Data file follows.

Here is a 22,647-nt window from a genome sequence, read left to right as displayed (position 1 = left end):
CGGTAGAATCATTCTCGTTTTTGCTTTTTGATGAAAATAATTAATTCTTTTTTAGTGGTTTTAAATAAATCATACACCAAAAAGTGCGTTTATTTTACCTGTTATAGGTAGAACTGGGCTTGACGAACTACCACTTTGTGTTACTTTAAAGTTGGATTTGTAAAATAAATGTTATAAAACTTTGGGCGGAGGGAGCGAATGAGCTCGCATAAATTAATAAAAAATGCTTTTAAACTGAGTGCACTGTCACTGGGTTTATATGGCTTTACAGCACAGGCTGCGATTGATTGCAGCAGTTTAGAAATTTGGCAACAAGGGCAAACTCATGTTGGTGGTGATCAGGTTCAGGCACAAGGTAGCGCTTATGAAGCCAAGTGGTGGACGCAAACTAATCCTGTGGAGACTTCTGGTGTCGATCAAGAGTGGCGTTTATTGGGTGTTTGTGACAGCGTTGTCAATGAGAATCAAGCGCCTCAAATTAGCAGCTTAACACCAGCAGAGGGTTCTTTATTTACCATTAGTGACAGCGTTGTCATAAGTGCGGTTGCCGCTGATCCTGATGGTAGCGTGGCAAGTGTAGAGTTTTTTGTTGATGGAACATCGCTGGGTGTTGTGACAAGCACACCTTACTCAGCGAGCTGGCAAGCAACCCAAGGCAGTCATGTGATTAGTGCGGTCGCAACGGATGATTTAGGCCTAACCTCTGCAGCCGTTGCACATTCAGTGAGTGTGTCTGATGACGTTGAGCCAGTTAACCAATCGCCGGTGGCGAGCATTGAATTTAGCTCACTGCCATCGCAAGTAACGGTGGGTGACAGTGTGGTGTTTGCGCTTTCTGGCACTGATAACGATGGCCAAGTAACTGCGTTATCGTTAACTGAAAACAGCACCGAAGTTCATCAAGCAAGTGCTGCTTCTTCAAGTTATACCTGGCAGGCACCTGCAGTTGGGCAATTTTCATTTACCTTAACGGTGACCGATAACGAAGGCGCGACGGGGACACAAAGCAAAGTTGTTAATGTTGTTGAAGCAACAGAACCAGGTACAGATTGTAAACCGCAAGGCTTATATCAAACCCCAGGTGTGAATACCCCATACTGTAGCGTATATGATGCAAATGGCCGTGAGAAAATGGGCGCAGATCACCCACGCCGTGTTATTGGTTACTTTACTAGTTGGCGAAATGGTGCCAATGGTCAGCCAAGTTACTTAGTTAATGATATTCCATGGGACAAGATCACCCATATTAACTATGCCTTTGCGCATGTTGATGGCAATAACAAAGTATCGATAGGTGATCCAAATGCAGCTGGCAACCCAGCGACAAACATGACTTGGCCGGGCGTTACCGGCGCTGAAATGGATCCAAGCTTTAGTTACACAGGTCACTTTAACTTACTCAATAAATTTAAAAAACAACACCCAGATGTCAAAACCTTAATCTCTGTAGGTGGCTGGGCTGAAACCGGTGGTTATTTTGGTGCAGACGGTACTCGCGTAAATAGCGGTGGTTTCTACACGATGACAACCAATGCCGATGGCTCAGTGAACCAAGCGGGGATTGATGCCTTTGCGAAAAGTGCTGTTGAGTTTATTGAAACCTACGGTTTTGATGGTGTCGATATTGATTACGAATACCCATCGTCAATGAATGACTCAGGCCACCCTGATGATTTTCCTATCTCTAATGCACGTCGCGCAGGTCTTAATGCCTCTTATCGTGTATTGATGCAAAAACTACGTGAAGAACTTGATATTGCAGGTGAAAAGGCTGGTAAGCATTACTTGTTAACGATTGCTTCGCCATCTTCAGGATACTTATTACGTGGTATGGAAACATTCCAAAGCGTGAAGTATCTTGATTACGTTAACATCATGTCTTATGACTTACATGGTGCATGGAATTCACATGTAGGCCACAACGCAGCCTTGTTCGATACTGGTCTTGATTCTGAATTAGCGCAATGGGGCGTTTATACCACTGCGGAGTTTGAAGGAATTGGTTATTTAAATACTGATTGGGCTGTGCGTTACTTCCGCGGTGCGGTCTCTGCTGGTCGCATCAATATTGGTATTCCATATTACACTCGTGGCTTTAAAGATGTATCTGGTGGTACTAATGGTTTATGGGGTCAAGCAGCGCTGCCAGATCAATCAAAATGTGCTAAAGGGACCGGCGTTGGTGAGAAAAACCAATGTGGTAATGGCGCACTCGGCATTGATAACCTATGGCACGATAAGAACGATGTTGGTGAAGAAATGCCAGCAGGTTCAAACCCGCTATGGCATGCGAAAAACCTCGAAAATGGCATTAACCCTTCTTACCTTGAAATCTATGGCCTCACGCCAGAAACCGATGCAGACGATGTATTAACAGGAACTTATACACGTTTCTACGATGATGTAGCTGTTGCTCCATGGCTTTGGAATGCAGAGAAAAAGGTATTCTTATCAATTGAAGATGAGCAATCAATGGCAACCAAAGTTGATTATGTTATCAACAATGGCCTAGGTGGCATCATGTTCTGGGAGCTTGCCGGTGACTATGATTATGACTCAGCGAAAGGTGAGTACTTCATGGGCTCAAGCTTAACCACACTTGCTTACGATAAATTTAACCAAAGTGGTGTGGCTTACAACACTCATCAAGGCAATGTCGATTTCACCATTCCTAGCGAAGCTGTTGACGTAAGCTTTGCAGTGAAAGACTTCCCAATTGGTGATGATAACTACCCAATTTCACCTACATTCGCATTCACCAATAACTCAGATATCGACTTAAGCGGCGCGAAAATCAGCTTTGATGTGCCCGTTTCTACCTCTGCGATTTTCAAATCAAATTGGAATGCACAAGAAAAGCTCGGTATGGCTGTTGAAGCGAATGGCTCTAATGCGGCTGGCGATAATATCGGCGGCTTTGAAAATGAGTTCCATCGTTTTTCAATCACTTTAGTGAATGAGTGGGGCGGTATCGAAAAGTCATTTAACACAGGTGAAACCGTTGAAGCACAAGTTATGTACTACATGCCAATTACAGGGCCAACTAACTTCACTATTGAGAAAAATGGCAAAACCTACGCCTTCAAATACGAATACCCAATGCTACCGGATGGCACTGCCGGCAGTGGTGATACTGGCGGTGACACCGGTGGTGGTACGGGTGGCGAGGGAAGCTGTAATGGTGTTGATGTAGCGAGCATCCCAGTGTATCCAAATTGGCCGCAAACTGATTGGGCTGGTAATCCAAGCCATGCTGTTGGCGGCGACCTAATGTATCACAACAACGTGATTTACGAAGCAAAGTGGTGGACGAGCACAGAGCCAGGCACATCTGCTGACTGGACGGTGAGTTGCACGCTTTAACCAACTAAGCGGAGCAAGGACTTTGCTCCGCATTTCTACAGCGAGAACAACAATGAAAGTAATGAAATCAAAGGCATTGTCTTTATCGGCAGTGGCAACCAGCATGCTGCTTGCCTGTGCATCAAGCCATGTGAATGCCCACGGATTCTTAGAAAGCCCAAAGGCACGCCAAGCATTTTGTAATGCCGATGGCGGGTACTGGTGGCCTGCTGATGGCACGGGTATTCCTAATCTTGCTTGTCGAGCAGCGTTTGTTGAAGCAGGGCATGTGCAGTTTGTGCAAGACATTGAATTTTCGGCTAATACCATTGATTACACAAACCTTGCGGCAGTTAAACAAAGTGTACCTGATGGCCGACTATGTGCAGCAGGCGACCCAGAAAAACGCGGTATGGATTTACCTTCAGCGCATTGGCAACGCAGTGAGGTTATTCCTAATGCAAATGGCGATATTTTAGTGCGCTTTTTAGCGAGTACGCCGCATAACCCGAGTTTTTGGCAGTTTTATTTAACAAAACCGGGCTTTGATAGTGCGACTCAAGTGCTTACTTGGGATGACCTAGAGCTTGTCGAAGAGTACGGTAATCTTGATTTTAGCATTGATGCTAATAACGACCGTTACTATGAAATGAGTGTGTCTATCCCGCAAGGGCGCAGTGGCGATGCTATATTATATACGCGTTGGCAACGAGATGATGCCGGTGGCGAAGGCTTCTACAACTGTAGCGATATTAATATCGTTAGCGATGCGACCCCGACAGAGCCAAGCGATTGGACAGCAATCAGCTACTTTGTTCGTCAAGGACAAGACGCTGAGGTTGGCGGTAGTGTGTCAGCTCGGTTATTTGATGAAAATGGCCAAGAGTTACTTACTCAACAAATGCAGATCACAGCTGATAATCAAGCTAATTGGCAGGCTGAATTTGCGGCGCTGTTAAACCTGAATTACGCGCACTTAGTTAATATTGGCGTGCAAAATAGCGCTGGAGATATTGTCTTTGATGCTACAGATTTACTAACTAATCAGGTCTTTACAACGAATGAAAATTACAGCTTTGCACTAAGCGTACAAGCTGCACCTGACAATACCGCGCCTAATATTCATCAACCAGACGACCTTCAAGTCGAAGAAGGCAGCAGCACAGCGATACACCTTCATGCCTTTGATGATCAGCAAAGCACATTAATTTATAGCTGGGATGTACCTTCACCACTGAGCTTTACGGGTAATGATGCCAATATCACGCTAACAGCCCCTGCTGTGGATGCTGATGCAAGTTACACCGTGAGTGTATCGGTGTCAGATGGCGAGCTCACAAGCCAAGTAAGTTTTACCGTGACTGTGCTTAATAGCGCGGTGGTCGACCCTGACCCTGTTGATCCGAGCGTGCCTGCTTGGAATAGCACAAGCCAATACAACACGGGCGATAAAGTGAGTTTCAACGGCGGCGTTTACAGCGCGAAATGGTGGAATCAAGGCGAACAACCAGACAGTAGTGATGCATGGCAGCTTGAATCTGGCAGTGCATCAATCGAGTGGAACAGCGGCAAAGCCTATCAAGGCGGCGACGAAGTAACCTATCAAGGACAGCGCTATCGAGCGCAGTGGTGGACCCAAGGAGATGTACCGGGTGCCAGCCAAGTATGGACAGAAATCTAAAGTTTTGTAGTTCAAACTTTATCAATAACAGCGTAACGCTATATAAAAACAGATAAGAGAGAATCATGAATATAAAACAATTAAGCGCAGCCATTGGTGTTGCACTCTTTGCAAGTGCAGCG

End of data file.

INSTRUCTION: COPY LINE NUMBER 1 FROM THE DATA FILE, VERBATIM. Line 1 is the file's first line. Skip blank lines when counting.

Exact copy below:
Here is a 22,647-nt window from a genome sequence, read left to right as displayed (position 1 = left end):